Protest against alleged ‘misrepresentation’ of Census MAS awarding centers

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Service contractor Acme submits a bid using Sally, Bill, and Jesse as the main talent. Sally leaves for another company once the offers are received. Does this mean that the offer is no longer valid? Well, not necessarily. Federal Drive with Tom Temin spoke to Smith, Pachter, McWhorter’s procurement attorney Joe Petrillo about a recent protest case.

Tom Temin: Joe, this case shows that even if you do switcheroo on people, it doesn’t necessarily eliminate you from the competition, does it?

Joseph Petrillo: Well, it depends on where the protest is filed, among other things, what you knew and when you knew it. So let’s get into the weeds here. We now have new guidelines from the United States Federal Claims Court. In Golden IT, LLC v. United States. It’s a protest offer that stems from an acquisition by the Census Bureau. And they have something called the master address file, and they needed IT services to maintain this large database of information, which they get from tribal, state, and local governments. The Census made the acquisition under a GSA’s multiple award schedule and did not set aside small businesses owned by women or small businesses owned by veterans with disabilities. After evaluating the quotes, Census awarded the order to Spatial Front and one of the competitors, Golden IT, filed a protest in the Federal Court of Claims. He raised several issues. And one of them, I think, is of particular importance for other contexts and for other bidders. Golden IT alleged that Spatial Front made a material misrepresentation in its proposal, that key personnel of the individual in question went to work for another company shortly after submitting the proposals. So Golden said, “Look, either Spatial Front knew when they submitted their proposal that they couldn’t produce this person for the performance of the contract, or they found out afterwards and should have notified the census. ” This case came before, as I mentioned, the Federal Claims Court, and their judge, Solomson, considered these issues, and he recognized that at least since the 1992 court of appeals decision , misrepresentation and proposal void the proper award. And if that misrepresentation, material misrepresentation, I’m talking about something that makes a difference in the award decision, whether done knowingly or recklessly, it would even disqualify the bid committee from receiving a reward or participate more in procurement.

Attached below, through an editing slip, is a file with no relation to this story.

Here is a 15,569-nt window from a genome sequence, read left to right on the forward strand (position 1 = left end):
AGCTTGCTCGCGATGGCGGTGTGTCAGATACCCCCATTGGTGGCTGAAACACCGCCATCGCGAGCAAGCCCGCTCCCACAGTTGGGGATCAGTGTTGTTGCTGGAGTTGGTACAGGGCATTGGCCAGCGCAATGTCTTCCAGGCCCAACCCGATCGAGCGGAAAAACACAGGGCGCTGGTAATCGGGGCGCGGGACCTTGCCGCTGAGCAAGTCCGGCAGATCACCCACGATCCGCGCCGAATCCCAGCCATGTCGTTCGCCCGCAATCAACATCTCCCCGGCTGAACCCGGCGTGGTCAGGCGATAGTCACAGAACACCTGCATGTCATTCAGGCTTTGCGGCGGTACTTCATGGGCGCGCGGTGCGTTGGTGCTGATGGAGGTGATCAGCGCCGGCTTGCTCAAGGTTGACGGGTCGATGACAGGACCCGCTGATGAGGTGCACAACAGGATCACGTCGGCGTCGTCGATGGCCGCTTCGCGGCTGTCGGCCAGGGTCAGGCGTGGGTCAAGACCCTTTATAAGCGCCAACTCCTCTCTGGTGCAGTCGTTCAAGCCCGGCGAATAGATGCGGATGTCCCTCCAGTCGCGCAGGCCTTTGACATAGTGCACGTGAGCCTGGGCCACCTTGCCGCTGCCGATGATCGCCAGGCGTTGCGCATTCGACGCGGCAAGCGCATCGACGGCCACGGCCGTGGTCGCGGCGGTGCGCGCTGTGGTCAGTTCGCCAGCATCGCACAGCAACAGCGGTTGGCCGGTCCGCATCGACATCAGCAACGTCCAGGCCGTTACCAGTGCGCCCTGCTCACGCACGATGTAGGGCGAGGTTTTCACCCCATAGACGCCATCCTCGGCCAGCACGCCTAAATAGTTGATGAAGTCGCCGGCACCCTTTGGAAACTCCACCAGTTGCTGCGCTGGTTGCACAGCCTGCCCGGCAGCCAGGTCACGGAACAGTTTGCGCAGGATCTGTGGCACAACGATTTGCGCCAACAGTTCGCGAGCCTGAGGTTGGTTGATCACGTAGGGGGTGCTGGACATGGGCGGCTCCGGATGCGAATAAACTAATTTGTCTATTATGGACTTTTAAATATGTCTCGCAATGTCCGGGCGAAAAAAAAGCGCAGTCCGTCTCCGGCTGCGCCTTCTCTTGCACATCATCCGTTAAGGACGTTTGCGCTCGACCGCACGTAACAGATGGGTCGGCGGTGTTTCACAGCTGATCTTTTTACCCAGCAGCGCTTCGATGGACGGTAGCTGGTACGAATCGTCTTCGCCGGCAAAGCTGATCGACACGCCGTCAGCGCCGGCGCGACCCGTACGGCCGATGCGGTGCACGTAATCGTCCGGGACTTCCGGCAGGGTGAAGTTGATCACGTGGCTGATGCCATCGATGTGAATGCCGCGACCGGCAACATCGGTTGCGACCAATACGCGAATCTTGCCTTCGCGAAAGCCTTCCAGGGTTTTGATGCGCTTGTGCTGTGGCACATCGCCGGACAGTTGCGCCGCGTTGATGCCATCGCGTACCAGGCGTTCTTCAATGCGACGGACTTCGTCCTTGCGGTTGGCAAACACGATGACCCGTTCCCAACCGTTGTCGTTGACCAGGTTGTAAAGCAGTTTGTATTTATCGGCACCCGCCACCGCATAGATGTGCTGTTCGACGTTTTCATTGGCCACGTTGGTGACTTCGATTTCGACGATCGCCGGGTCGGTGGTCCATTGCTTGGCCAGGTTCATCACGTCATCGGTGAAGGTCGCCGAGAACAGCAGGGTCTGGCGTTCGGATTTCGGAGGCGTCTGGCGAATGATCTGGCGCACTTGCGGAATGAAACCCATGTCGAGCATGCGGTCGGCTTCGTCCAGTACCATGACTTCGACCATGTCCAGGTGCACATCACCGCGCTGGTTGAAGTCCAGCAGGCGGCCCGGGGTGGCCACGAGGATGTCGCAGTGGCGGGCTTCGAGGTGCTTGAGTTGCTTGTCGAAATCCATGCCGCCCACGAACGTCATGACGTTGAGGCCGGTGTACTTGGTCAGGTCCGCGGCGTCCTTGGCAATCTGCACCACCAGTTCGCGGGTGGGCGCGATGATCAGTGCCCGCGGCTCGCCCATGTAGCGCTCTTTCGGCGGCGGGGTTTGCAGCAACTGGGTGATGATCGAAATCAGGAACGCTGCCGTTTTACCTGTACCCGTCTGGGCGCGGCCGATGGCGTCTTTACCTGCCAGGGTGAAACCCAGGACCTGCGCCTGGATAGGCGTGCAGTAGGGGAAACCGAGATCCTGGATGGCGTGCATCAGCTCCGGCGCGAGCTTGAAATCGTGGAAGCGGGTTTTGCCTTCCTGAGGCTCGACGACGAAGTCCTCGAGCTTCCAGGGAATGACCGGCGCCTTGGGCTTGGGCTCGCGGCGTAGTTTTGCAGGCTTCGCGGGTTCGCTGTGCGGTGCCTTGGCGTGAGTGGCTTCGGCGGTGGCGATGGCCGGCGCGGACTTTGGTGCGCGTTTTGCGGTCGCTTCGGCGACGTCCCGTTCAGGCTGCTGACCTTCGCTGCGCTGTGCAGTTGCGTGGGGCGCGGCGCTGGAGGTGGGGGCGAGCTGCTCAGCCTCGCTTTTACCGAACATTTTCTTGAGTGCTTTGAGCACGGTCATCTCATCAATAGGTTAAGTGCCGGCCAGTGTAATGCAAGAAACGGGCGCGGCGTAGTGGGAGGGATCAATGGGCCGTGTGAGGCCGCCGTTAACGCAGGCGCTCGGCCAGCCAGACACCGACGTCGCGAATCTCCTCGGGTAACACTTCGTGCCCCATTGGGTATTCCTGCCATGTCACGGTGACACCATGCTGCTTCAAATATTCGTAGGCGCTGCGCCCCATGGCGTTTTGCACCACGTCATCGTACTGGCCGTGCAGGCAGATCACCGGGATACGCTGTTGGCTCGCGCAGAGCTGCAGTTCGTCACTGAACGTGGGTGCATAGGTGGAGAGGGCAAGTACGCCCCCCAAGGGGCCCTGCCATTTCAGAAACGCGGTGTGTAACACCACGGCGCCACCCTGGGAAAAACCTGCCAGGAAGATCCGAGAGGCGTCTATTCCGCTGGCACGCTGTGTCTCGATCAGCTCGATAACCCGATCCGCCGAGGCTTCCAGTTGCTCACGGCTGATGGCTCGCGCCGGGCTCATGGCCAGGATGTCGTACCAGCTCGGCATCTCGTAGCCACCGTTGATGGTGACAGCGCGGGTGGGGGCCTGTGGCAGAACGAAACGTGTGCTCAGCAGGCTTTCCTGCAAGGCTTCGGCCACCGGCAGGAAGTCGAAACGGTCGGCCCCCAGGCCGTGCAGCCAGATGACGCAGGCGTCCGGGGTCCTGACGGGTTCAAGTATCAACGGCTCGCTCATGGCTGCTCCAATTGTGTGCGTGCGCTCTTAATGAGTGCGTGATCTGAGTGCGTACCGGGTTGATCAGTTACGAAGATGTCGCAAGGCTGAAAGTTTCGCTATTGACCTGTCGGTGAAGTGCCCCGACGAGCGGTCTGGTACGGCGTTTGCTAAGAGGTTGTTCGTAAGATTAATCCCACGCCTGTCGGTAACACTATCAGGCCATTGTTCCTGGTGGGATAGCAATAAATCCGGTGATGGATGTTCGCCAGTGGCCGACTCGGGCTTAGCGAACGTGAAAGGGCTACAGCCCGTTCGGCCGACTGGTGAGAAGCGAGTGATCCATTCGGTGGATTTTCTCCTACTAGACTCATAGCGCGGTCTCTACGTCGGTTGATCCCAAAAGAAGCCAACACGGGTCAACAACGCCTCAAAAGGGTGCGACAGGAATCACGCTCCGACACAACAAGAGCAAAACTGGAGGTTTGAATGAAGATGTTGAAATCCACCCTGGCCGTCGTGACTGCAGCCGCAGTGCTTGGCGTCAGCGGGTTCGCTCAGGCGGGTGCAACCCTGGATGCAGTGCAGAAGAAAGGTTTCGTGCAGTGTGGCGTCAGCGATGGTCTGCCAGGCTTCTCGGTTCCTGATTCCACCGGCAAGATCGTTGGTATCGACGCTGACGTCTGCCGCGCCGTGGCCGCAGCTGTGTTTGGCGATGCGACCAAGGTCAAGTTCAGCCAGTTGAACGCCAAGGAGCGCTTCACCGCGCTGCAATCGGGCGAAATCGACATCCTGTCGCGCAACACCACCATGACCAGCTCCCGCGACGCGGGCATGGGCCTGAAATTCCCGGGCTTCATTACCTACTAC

Tom Temin: But there is a “but” there.

Joseph Petrillo: Well, in this case, there was no evidence on file that Spatial Front knew or had reason to know when it submitted its proposal that the key person would not be available for the performance of the contract. . Another “but” is that there is a second part to this argument, and I think it’s the one that has more general applicability and raises some interesting questions for the future. Golden had also argued that even if Spatial Front was unaware when he submitted his proposal, after his proposal was submitted and being evaluated, and that person quit his job, he should have inform the Census Bureau that the person would not be available. And there, Golden IT was basing that argument on a long line of decisions protesting GAO offers. Some of them that we’ve discussed over the years, which say that when an offeror knows that key personnel are becoming unavailable, after submitting their proposal, they must notify the agency.

Tom Temin: We speak with Joe Petrillo. He is a procurement attorney at Smith, Pachter McWhorter. But these are GAO decisions, and this was happening in court.